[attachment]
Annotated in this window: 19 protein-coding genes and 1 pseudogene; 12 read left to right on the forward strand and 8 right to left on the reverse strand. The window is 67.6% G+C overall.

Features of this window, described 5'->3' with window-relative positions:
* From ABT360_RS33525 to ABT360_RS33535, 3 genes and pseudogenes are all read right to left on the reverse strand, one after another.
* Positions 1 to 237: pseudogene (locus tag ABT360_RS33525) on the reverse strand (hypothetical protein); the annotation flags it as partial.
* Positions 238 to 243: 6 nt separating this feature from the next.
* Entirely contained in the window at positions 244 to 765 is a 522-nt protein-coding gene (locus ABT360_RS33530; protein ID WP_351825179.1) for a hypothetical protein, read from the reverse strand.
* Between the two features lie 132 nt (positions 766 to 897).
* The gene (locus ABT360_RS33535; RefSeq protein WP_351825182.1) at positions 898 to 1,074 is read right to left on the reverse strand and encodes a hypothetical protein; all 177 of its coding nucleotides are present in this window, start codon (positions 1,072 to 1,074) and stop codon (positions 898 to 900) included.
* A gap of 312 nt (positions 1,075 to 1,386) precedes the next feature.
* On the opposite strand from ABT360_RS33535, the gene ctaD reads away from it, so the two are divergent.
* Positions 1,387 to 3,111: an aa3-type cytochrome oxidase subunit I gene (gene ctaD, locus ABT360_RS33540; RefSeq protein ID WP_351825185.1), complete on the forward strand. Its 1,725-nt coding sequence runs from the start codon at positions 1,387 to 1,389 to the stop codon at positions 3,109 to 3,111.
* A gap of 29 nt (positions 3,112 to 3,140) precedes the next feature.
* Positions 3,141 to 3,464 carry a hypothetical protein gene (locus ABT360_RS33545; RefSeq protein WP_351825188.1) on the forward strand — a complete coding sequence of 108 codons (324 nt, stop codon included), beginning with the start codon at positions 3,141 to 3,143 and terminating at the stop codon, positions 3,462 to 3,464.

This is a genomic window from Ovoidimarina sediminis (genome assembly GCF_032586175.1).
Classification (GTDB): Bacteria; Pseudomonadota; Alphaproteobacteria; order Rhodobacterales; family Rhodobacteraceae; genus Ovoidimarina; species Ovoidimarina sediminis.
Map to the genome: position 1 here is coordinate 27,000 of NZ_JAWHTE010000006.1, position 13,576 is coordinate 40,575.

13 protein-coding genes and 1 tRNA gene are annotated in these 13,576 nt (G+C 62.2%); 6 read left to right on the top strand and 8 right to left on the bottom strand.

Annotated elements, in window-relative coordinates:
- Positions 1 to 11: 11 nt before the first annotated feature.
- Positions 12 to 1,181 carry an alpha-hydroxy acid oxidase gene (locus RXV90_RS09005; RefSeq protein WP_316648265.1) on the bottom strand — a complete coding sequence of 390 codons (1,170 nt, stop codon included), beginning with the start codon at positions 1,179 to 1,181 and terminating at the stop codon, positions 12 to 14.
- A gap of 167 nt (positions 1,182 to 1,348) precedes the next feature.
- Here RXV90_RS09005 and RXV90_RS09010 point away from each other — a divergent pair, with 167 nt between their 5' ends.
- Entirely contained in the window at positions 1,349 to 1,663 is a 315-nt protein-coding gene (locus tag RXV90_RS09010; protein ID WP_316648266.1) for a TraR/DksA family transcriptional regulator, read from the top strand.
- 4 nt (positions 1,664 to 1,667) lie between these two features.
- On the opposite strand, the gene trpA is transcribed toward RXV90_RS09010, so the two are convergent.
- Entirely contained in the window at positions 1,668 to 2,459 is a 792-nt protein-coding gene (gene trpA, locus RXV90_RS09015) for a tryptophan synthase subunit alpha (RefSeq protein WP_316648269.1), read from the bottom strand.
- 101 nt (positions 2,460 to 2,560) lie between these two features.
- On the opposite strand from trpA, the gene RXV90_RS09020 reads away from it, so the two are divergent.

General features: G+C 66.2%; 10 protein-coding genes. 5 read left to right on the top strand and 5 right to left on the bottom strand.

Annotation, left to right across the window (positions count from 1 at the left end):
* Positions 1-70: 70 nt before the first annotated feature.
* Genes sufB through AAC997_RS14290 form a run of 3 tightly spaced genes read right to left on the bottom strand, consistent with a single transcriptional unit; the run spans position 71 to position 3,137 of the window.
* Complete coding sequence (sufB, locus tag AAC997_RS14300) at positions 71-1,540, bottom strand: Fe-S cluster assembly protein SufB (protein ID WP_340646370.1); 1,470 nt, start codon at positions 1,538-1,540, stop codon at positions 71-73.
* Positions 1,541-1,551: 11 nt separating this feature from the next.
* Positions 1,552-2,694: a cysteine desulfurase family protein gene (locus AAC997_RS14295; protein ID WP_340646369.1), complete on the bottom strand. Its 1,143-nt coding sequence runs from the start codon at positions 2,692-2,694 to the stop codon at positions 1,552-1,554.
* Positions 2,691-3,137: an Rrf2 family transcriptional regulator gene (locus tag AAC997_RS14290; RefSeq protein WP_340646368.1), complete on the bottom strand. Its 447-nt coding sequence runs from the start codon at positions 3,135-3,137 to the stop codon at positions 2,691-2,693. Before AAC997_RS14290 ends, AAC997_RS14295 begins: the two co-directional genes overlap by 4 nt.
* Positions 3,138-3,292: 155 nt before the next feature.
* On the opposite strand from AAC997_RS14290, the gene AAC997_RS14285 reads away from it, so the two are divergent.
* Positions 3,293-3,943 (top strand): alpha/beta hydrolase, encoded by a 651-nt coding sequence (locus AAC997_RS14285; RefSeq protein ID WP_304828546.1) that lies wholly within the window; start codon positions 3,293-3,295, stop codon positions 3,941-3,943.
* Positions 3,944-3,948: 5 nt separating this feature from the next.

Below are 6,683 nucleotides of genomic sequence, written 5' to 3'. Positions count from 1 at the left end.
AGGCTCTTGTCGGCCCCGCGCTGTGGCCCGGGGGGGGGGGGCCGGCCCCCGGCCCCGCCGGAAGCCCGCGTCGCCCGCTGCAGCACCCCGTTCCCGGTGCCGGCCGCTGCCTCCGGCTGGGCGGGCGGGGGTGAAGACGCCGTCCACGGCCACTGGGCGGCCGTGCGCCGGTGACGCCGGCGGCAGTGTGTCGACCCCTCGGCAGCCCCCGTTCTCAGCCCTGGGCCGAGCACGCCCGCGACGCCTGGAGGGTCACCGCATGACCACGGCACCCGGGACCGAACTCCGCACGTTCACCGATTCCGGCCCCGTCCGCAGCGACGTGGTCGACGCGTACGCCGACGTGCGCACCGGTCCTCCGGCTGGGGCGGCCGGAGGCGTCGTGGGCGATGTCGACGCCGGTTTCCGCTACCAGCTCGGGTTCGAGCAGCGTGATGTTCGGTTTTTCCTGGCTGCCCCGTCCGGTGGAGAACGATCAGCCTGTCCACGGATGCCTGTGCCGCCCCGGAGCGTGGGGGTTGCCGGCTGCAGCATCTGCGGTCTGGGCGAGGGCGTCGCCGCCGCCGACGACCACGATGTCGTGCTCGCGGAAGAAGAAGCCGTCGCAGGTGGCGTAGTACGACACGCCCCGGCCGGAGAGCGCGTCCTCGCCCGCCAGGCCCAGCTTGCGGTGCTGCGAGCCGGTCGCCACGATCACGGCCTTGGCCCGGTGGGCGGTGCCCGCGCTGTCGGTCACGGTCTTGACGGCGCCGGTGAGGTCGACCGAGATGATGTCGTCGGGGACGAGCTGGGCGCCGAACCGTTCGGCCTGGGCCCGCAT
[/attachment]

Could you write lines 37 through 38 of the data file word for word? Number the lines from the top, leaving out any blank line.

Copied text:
* Positions 3,138-3,292: 155 nt before the next feature.
* On the opposite strand from AAC997_RS14290, the gene AAC997_RS14285 reads away from it, so the two are divergent.